NASA unveils black hole simulation, exploring the event horizon

NASA's latest stunning film: a virtual journey beyond the event horizon of a black hole to explore the effects of general relativity in a compelling simulation powered by the space agency's most powerful supercomputer

The NASA has released an extraordinary visualization that allows one to explore the event horizon of a black hole—the threshold beyond which return is impossible. Crafted using the advanced capabilities of a NASA supercomputer, this simulation tracks the journey of a camera as it approaches, temporarily orbits, and finally crosses the event horizon of a massive black hole, akin to the one at the center of the Milky Way.

Astrophysicist Jeremy Schnittman from the Goddard Space Flight Center in Maryland, in collaboration with Brian Powell, utilized the Discover supercomputer at the NASA Center for Climate Simulation to produce two distinct scenarios: in one, the camera grazes the event horizon and is flung back; in the other, it crosses irretrievably. The project generated about 10 terabytes of data, a staggering amount equivalent to nearly half of the estimated textual volume of the Library of Congress, all accomplished in five days using just 0.3% of Discover’s 129,000 processors. On a standard laptop, completing such an analysis would take over a decade.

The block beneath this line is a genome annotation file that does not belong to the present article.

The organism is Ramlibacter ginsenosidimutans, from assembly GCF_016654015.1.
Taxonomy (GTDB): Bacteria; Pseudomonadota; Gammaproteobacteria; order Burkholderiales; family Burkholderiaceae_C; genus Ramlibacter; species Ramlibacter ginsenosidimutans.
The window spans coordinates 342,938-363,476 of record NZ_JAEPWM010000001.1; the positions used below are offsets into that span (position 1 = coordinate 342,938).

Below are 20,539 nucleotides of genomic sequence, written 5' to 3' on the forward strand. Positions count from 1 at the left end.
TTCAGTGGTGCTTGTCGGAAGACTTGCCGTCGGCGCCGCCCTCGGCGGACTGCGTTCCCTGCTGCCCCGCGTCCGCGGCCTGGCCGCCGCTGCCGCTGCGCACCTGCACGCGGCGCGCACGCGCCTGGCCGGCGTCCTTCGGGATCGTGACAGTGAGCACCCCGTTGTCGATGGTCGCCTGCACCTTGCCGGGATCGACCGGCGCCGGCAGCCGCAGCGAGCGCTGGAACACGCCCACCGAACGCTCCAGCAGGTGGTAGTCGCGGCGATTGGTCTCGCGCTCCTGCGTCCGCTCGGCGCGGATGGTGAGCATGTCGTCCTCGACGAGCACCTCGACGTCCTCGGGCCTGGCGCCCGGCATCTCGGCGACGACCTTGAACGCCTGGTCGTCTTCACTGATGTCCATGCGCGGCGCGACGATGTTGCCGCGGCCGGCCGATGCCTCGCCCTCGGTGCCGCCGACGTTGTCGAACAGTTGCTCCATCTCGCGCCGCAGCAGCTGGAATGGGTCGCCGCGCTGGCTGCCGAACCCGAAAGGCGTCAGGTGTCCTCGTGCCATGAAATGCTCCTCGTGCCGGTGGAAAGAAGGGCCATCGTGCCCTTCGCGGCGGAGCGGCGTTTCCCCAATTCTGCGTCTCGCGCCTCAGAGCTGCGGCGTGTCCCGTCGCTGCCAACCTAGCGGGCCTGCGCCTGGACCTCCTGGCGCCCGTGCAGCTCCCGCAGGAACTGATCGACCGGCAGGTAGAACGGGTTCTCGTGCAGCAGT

Size and nature of the simulated black hole

The black hole depicted in the simulation boasts a mass of about 4.3 million times that of the Sun, comparable to the behemoth that dominates the center of our galaxy. Schnittman points out that, if one had to choose, it is better to be drawn into a supermassive black hole rather than a stellar one. The latter, having up to about 30 solar masses, features smaller event horizons and more aggressive tidal forces, which could disintegrate any object approaching before it even reaches the horizon.

The simulations are available in various formats, including explanatory videos that act as true cosmic tour guides, demonstrating the peculiar effects of Einstein’s general theory of relativity. Some videos are created in 360-degree video format, allowing viewers to look around as they advance towards the black hole. Approaching at speeds near that of light, the light emitted from the accretion disk and surrounding stars becomes increasingly intense and brilliant, creating a visual effect similar to the increasing roar of a race car as it accelerates.

Source: NASA

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